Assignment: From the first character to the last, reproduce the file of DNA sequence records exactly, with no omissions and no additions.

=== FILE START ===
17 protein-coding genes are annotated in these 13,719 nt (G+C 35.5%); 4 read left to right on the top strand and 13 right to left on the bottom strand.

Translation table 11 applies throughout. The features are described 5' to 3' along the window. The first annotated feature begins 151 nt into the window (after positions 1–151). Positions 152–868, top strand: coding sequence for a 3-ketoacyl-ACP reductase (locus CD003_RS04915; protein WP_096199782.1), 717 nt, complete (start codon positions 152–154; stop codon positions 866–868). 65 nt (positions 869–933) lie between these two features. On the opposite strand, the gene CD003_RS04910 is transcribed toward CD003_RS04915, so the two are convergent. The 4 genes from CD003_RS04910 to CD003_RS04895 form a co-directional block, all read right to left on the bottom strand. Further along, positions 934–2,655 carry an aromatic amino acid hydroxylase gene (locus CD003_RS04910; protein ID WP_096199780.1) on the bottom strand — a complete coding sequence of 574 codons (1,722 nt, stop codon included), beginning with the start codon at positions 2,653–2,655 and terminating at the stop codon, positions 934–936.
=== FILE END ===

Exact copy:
17 protein-coding genes are annotated in these 13,719 nt (G+C 35.5%); 4 read left to right on the top strand and 13 right to left on the bottom strand.

Translation table 11 applies throughout. The features are described 5' to 3' along the window. The first annotated feature begins 151 nt into the window (after positions 1–151). Positions 152–868, top strand: coding sequence for a 3-ketoacyl-ACP reductase (locus CD003_RS04915; protein WP_096199782.1), 717 nt, complete (start codon positions 152–154; stop codon positions 866–868). 65 nt (positions 869–933) lie between these two features. On the opposite strand, the gene CD003_RS04910 is transcribed toward CD003_RS04915, so the two are convergent. The 4 genes from CD003_RS04910 to CD003_RS04895 form a co-directional block, all read right to left on the bottom strand. Further along, positions 934–2,655 carry an aromatic amino acid hydroxylase gene (locus CD003_RS04910; protein ID WP_096199780.1) on the bottom strand — a complete coding sequence of 574 codons (1,722 nt, stop codon included), beginning with the start codon at positions 2,653–2,655 and terminating at the stop codon, positions 934–936.